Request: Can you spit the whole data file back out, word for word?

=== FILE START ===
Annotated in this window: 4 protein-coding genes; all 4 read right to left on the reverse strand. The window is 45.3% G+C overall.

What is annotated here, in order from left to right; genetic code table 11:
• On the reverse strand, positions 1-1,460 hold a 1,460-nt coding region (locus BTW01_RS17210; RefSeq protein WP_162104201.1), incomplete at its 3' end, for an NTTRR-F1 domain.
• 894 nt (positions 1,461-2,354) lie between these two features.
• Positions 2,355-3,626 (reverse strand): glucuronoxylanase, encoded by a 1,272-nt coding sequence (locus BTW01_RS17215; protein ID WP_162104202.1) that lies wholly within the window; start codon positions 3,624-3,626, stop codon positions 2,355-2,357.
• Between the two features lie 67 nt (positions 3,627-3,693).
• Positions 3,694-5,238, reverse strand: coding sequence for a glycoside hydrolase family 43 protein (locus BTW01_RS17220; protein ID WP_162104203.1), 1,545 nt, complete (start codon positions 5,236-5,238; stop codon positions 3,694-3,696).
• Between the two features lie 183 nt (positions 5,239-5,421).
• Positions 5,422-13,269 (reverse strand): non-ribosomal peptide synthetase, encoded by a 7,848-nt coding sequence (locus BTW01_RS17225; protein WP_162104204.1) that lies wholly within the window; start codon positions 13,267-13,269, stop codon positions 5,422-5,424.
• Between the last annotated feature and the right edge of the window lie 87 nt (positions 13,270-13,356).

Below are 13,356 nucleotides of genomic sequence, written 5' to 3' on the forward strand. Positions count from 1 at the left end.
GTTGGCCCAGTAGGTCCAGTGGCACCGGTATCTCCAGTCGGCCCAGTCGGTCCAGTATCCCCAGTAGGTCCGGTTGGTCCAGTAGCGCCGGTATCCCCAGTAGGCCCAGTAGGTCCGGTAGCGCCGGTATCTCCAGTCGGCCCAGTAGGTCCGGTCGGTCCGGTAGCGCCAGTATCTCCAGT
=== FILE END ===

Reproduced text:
Annotated in this window: 4 protein-coding genes; all 4 read right to left on the reverse strand. The window is 45.3% G+C overall.

What is annotated here, in order from left to right; genetic code table 11:
• On the reverse strand, positions 1-1,460 hold a 1,460-nt coding region (locus BTW01_RS17210; RefSeq protein WP_162104201.1), incomplete at its 3' end, for an NTTRR-F1 domain.
• 894 nt (positions 1,461-2,354) lie between these two features.
• Positions 2,355-3,626 (reverse strand): glucuronoxylanase, encoded by a 1,272-nt coding sequence (locus BTW01_RS17215; protein ID WP_162104202.1) that lies wholly within the window; start codon positions 3,624-3,626, stop codon positions 2,355-2,357.
• Between the two features lie 67 nt (positions 3,627-3,693).
• Positions 3,694-5,238, reverse strand: coding sequence for a glycoside hydrolase family 43 protein (locus BTW01_RS17220; protein ID WP_162104203.1), 1,545 nt, complete (start codon positions 5,236-5,238; stop codon positions 3,694-3,696).
• Between the two features lie 183 nt (positions 5,239-5,421).
• Positions 5,422-13,269 (reverse strand): non-ribosomal peptide synthetase, encoded by a 7,848-nt coding sequence (locus BTW01_RS17225; protein WP_162104204.1) that lies wholly within the window; start codon positions 13,267-13,269, stop codon positions 5,422-5,424.
• Between the last annotated feature and the right edge of the window lie 87 nt (positions 13,270-13,356).

Below are 13,356 nucleotides of genomic sequence, written 5' to 3' on the forward strand. Positions count from 1 at the left end.
GTTGGCCCAGTAGGTCCAGTGGCACCGGTATCTCCAGTCGGCCCAGTCGGTCCAGTATCCCCAGTAGGTCCGGTTGGTCCAGTAGCGCCGGTATCCCCAGTAGGCCCAGTAGGTCCGGTAGCGCCGGTATCTCCAGTCGGCCCAGTAGGTCCGGTCGGTCCGGTAGCGCCAGTATCTCCAGT